Naval History and Heritage Command

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Neosho IV (AO-143)

(AO-143: dp. 11,600 (It.); l. 655-; b. 86-; dr. 35-; s. 20 k.; cpl. 324; a. 2 5-; 12 3-; cl. Neosho)

A river flowing south from its source in Morris County in east central Kansas until emptying into the Arkansas River near Fort Gibson in Muskogee County, Okla.


The fourth Neosho (AO-143) was laid down 15 August 1952 by the Fore River Shipyard, Bethlehem Steel Co., Quincy, Mass.; named Neosho 29 September 1953; launched 10 November 1953; sponsored by Mrs. John S. Phillips, wife of Rear Admiral John S. Phillips, the last commanding officer of Neosho (AO-23); and commissioned 24 September 1954, Captain Norman E. Smith in command.

Neosho, first of a class designed to combine speed and large cargo capacity for underway replenishment, reported at Norfolk for duty in the Atlantic Fleet 8 December 1954. A unit of SERVLANT, she operated along the East Coast and in the Caribbean until 7 September 1955, when she got underway for her first Mediterranean deployment. Since that initial deployment, Neosho has rotated regularly between the 6th and 2nd Fleets. By 1967 she had taken part in over 2,500 replenishments to transfer more than 640 million gallons of petroleum products under both normal and crisis operational conditions. In the fall of 1956, during her second 6th Fleet deployment, she supported units of that fleet as they stood by in case they were called on to intervene in the Suez War and the tense period which followed. In the fall of 1962 she provided logistical support to the ships enforcing the Naval Quarantine of Cuba, and, less than three years later, in 1965, serviced Atlantic Fleet ships as they stood by off Hispanola during the political turmoil festering in the Dominican Republic.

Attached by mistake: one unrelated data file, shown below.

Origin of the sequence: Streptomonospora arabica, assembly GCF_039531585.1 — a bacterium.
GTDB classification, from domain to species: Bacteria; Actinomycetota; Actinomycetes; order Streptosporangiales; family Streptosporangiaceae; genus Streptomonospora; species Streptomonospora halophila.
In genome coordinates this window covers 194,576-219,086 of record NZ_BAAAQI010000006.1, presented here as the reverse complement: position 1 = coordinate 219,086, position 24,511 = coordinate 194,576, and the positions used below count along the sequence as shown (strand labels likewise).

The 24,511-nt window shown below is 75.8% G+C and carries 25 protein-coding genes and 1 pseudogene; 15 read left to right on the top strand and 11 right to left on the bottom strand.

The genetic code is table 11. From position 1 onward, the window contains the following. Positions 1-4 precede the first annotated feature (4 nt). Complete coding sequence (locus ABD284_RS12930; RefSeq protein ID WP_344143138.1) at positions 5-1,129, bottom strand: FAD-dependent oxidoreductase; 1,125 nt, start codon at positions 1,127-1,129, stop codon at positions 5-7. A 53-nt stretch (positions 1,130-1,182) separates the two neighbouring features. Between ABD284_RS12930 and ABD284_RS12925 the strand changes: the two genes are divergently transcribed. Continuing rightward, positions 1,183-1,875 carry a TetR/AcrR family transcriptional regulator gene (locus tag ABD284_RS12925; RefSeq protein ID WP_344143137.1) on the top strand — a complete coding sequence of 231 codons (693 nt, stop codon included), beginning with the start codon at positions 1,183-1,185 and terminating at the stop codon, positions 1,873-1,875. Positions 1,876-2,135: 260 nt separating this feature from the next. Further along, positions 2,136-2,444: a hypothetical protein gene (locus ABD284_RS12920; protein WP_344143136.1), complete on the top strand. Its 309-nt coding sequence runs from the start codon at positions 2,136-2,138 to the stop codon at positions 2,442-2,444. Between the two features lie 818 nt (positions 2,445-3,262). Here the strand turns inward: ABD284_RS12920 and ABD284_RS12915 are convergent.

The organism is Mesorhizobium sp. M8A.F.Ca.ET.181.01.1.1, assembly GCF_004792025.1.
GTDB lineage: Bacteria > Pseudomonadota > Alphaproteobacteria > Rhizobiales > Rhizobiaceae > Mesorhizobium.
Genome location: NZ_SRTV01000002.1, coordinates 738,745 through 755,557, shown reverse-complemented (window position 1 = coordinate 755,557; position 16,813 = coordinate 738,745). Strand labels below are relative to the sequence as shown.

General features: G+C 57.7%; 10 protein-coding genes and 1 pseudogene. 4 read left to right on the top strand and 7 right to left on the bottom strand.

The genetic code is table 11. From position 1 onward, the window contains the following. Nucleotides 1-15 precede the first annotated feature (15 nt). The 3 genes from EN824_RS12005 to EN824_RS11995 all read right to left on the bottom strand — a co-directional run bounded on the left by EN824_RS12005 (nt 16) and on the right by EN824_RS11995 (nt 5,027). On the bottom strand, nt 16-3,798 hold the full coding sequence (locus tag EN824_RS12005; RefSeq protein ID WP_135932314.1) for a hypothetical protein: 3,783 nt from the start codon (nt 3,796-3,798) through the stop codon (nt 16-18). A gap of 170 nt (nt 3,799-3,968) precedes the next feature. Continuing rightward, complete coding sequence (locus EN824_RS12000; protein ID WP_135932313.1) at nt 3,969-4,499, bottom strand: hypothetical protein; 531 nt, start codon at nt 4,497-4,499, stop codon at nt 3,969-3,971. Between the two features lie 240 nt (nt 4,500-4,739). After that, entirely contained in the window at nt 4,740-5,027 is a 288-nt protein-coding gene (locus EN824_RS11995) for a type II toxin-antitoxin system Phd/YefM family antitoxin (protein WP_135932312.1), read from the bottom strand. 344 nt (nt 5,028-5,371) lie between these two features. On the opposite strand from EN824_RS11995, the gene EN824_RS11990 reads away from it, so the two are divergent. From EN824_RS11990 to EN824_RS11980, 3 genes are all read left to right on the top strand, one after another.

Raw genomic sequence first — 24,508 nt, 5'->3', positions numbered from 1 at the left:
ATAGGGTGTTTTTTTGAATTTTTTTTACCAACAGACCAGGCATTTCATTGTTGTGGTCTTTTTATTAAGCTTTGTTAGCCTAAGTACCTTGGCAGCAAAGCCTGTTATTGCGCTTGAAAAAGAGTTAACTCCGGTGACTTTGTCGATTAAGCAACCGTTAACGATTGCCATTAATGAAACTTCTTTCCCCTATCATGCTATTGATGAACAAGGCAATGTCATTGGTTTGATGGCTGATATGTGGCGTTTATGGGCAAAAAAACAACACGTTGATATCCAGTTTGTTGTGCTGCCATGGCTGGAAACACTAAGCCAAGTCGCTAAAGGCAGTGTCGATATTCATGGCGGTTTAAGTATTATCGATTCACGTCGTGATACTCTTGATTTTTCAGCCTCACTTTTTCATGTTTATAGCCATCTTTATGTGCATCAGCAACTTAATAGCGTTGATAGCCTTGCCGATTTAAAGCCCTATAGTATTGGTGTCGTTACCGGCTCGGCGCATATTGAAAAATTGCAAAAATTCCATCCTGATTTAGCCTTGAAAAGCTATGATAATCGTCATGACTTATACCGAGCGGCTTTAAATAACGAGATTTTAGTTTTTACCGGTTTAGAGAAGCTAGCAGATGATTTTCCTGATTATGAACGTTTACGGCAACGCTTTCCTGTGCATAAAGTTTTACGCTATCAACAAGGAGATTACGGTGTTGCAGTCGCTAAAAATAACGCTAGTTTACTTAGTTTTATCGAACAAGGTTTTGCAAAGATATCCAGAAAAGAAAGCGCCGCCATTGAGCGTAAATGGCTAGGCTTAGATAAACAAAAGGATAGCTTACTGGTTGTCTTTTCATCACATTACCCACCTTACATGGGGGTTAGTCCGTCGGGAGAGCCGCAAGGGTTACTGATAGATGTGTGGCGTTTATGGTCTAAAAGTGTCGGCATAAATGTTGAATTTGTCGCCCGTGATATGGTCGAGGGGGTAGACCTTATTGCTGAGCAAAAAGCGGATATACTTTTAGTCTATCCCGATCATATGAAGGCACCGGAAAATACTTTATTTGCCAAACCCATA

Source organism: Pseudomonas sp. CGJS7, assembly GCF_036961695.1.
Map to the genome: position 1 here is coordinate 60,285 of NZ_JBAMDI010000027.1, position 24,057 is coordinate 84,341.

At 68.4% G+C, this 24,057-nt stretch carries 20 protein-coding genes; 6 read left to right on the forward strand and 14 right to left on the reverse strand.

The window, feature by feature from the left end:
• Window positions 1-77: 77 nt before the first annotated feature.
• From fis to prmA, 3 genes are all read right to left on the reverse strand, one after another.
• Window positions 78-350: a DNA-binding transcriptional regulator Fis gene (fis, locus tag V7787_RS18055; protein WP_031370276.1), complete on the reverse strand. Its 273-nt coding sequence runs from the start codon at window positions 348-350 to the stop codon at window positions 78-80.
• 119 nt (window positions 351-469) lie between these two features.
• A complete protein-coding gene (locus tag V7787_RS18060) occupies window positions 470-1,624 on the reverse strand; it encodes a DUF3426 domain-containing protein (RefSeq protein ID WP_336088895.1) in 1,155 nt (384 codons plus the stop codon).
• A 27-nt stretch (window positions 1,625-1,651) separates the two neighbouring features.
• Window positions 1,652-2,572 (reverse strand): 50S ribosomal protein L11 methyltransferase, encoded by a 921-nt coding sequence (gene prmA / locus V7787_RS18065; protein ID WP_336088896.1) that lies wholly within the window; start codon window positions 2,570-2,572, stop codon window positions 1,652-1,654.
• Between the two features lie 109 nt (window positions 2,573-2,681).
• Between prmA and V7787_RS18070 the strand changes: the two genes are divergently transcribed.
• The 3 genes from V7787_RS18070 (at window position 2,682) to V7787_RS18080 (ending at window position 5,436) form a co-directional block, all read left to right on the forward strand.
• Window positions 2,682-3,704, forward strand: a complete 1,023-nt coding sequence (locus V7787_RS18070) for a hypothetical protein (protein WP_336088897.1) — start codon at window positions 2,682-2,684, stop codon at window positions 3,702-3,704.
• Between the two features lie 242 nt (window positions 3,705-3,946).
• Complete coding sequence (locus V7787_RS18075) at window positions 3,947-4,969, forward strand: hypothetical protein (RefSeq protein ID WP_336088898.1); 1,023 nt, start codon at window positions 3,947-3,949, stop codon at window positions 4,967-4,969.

In January 1968, Neosho emerged from overhaul at the Naval Shipyard at Portsmouth, Va., to commence another three year employment cycle beginning with refresher training and local operations, followed by two seven month Mediterranean tours sandwiching duty with the 2nd Fleet, and ending, in late 1970, with another overhaul.

Published: Wed Aug 12 14:49:48 EDT 2015